Down Syndrome Cases at Birth Increased
The total number of cases at birth in the US increased by 24.2% from 1979-1983 to 1999-2003 in 10 regions.
From 1979 to 2003, the prevalence (total number of cases of a disease in a population at a specific time) of Down syndrome (DS) at birth increased by 31 percent, from 9 to 12 per 10,000 live births in 10 US regions. Within the 10 regions, birth prevalence of DS ranged from a low of 9.7 in Arkansas to a high of 13.7 in Utah during 1997-2003.
The number of infants born with DS was almost 5 times higher among births to older mothers (38.6 per 10,000) than among births to younger mothers (7.8 per 10,000).
In 2002, DS was found to be present in about 1 of every 1,000 children and adolescents aged 0 to 19 living in 10 chosen regions of the United States, which means that approximately 83,000 children and adolescents with DS were living in the United States during that year. Prevalence of DS by age group was the highest in 0-3 year olds at 11.1, declining to 10.3 among 4-7 year olds, 9.8 among 8-11 year olds, 8.3 among 12-15 year olds, and 6.0 among 16-19 year olds.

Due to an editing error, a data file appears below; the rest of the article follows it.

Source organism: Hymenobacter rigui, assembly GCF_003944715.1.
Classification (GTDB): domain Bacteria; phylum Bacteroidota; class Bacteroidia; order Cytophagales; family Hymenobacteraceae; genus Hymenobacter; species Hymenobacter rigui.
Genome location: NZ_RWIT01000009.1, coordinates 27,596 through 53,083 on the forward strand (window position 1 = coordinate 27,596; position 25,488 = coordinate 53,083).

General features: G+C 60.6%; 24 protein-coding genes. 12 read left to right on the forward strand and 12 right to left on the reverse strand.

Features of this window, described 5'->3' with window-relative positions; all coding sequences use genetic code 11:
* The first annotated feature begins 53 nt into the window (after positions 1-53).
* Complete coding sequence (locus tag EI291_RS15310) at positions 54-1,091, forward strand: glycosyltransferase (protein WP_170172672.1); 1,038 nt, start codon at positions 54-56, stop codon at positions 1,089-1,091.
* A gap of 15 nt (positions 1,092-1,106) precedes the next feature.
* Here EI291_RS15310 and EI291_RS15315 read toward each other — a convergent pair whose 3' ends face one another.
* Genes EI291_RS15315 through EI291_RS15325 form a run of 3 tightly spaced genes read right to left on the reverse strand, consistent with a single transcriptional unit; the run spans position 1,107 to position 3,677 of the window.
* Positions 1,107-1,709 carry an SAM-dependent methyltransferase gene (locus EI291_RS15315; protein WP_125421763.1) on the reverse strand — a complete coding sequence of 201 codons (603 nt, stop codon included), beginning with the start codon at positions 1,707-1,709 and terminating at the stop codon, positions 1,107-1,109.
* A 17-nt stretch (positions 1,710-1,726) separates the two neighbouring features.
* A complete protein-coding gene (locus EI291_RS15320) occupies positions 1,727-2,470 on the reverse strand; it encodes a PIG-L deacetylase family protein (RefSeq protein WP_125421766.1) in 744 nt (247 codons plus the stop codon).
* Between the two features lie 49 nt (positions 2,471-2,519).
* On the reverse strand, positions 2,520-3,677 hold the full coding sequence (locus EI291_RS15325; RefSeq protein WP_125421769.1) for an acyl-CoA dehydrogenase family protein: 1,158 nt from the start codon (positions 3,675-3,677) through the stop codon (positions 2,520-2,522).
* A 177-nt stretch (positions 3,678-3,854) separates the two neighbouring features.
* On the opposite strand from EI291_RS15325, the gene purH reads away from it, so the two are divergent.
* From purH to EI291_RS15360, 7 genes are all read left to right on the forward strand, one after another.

Also in 2002, the lowest prevalence of DS among individuals aged 0 to 19 among race/ethnic groups was seen among Non-Hispanic black individuals, at 7.3. Hispanic individuals had the highest prevalence at 12.3, followed by Non-Hispanic white individuals at 10.2 and individuals of other races/ethnicities at 8.9.
More male (prevalence 10.8) than female children and adolescents aged 0 to 19 (prevalence 9.7) had DS in 2002. Moreover, the 2002 prevalence of individuals with DS who also had major congenital heart defects (CHDs) was lower (4.7) than that of individuals without major CHDs (5.6).
Data Source: Prevalence of Down Syndrome Among Children and Adolescents in 10 Regions of the United States. Pediatrics December 2009 (124:6);1565-1571.
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- Page last updated: December 23, 2009
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